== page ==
Thursday, December 16, 2010

Part 2: Heinrich (D-NM) Weighs In on the Tax Bill

News From Washington to New Mexico
The following email  was sent to MeanMesa's Galactic Headquarters from our District 1 Congressman, Martin Heinrich.  It is presented here in its entirety for MeanMesa visitors who may not have received it otherwise.  Although MeanMesa is on record -- just barely -- in favor of passing the bill, Heinrich's comments are of value -- these are the words from the "horse's mouth."

Whether we agree or disagree with the prospect of "paying off" the neo-con thugs to maintain unemployment benefits for the next months, we can be somewhat reassured that our Representative is not taking the matter lightly.  This is the second of two such postings.  The first is from Senator Jeff Bingaman (D- NM) and is posted at Part 1: Why Bingaman (D-NM) Votes "No" on MeanMesa - Short Current Essays.

Democratic Representative Martin Heinrich (NM) (image source)
 

December 16, 2010


Dear MeanMesa,

Thank you for contacting me regarding federal spending, tax policy, and the national debt.  Like you I am concerned by the budget deficit and the national debt.

As I am sure you know, the gross federal debt now totals more than $13 trillion. Prior to World War II, the federal budget was in surplus about as often as it was in deficit. Some of the largest increases in the debt resulted from wartime spending, and in fact, there were large increases in the debt held by the public related to the Civil War and also to World War I. One hundred years ago, the national debt was $2.6 billion. By 1980, the debt stood at $909 billion and grew to $3.2 trillion by 1990. By the turn of the 21st century, our national debt was $5.7 trillion.

In light of these fiscal challenges, I was pleased to see President Barack Obama charge the National Commission on Fiscal Responsibility and Reform with the important task of reducing our medium term debt and balancing the federal budget.  I look forward to reviewing the commission's proposals. 

At least one thing is abundantly clear about our fiscal condition: we must have a sensible tax policy if we ever expect to balance our budget and reduce our deficit. 

Between 1945 and 1986, the average top marginal income tax rate was 76.9 percent, with a high of 91 percent during the Eisenhower Administration (1953-1961) and a low of 50 percent during the Reagan Administration (1982-1986).   After the 1986 tax reform efforts, the top marginal rate decreased to 28 percent (1988-1990). 

The federal budget deficit and national debt increased dramatically during the 1980's, as President Ronald Reagan worked to cut income taxes and pursued an expensive military buildup that contributed to the demise of the Soviet Union.  As the Cold War ended, President Bill Clinton pushed for an income tax increase to balance the budget and pay down the national debt.  In 1993, Congress passed a budget that increased the top marginal rate to 39.6 percent (1993-2000), just slightly more than half the rate high income individuals paid during most of the 20th Century.  In 1998, for the first time in more than a generation, Congress balanced the federal budget and began paying down the national debt with "surplus" revenue.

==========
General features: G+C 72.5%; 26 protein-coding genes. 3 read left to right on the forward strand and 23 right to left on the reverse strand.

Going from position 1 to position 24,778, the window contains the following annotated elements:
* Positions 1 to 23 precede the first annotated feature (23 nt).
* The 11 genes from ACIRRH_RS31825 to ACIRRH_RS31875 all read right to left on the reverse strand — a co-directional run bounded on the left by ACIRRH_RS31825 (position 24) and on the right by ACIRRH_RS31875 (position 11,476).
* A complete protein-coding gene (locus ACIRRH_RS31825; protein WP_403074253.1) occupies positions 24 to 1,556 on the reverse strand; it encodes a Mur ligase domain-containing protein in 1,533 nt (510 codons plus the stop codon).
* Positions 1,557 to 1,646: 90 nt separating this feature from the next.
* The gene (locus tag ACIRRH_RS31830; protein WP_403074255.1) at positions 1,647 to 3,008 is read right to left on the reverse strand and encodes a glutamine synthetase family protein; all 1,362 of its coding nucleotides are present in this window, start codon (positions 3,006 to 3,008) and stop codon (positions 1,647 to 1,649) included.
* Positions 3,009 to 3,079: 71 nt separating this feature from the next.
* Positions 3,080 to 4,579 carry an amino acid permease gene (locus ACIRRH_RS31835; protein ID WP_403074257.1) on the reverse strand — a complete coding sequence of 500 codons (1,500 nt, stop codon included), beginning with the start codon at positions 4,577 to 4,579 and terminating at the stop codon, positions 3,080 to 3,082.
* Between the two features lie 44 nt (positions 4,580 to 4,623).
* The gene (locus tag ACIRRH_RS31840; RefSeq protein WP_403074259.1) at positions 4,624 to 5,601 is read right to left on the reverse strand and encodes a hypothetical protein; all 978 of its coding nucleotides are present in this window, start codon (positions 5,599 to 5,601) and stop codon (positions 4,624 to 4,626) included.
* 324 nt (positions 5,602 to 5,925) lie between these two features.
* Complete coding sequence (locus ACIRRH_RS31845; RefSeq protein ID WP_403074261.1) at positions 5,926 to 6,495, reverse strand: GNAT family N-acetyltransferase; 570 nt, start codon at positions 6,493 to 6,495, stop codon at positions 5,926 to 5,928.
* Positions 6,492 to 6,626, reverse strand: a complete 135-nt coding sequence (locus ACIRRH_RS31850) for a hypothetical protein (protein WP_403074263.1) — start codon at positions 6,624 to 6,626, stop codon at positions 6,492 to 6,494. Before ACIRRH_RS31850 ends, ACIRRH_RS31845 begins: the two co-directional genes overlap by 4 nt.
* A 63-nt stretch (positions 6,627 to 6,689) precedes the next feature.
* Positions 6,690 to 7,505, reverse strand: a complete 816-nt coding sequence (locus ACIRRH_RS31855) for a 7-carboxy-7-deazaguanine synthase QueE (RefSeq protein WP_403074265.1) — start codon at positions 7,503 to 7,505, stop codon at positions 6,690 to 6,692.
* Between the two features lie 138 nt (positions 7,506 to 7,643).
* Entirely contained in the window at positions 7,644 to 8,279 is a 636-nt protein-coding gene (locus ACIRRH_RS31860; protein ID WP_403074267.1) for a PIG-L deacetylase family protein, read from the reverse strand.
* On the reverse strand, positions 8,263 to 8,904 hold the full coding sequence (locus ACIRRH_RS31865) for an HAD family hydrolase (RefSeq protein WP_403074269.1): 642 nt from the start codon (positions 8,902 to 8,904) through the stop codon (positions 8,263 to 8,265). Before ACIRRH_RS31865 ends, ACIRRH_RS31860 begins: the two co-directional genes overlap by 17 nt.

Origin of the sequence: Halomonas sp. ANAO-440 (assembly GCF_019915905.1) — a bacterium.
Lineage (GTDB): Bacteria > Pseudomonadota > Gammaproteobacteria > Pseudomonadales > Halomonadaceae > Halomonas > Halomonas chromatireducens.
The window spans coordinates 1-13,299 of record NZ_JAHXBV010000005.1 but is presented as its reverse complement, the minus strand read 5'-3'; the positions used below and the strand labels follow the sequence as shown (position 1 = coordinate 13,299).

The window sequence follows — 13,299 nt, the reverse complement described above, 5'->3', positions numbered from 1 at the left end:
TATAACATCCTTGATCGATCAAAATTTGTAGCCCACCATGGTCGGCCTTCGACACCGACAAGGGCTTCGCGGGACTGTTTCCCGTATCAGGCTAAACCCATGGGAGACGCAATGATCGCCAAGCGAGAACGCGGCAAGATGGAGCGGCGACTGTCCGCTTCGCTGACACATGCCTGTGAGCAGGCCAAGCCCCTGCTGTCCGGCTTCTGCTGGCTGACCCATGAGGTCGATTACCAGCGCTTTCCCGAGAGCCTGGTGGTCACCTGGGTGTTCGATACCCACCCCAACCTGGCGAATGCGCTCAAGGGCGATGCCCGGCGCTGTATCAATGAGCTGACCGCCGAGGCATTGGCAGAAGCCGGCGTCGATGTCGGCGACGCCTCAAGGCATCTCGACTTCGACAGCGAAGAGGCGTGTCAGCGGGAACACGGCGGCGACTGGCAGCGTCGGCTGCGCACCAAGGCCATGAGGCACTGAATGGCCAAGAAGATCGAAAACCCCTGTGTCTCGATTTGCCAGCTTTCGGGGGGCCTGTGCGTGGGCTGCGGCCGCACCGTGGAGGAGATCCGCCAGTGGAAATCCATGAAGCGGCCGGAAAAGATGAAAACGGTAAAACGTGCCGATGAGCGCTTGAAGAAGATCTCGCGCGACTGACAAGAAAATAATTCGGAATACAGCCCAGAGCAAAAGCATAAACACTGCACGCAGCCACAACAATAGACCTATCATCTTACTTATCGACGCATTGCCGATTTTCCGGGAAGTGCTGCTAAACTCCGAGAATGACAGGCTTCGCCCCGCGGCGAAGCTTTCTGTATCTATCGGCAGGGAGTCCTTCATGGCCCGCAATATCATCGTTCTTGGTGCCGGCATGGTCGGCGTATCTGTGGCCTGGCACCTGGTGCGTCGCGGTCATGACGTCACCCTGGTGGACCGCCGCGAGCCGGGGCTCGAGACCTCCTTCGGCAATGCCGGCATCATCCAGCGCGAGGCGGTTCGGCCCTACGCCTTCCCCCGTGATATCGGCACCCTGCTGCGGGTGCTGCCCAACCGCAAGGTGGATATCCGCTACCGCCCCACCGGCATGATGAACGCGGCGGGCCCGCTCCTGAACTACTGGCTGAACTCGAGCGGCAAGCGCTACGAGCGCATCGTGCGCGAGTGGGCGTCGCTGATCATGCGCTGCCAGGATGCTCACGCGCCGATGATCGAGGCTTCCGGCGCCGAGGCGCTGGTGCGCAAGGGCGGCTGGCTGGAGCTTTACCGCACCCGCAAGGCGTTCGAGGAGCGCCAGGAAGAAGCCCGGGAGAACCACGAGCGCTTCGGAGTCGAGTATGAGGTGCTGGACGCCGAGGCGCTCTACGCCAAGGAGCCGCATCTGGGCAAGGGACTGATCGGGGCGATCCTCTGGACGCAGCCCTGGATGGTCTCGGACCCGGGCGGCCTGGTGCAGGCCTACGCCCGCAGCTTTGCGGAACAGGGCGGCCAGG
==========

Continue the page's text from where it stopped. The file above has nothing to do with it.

In 2001, Congress passed a $1.2 trillion tax cut aimed primarily at the wealthiest Americans and allowed Pay-As-You-Go to expire.  As a result, the national debt doubled between 2000 and 2009, from $5.7 to $11.9 trillion.

We've seen the results of the 2001 and 2003 Bush tax cuts for the wealthy--record deficits and a tax code that encourages wealth stagnation rather than innovation.  Returning to the same failed policies of the Bush administration, which took our country from surpluses to record debt, is completely unacceptable.  Instead, I support cutting taxes for middle-class working families, seniors, and small business owners.

On December 2, 2010, I voted for H.R. 4853, the Middle Class Tax Relief Act of 2010.  This tax cut package would extend the 2001 and 2003 income tax cuts for families making $250,000 or less and individuals making $200,000 or less.  This would mean 98.1 percent of all New Mexicans will see their taxes stay level or decrease. It also includes a two-year extension of alternative minimum tax (AMT) relief, increasing the AMT exemption amount to $72,450 for families and $47,450 for individuals, protecting approximately 25 million Americans from the AMT.

I do not believe we should extend tax cuts for wealthy Americans when we have an alarming national debt, crumbling infrastructure, and troops deployed overseas.  Extending the 2001 and 2003 tax cuts for the wealthy would cost $700 billion.  Contrary to what some folks say and believe, these tax cuts do not stimulate the economy or increase tax receipts.  They merely create an incentive to stage taxable events within the window of time during which taxes are unusually low, giving the illusion of increased economic activity and tax receipts.  In most cases, this is simply robbing from future economic growth.

I am working to build a strong foundation for long-term fiscal responsibility.  We cannot continue enacting policies that we know from history will lead to deficit and debt, expecting a different result. 

Again, thank you for contacting me.  For more information and additional details about legislation, please visit my website, http://heinrich.house.gov.  While you are there, you can also sign up to receive periodic updates on my work in Congress. 

As always, I value your input and hope you will continue to keep me informed of the issues important to you.


Sincerely,

Martin Heinrich
Member of Congress


Post posting, post script:  MeanMesa's most favorite deficit and debt chart. 

 

1 comment:

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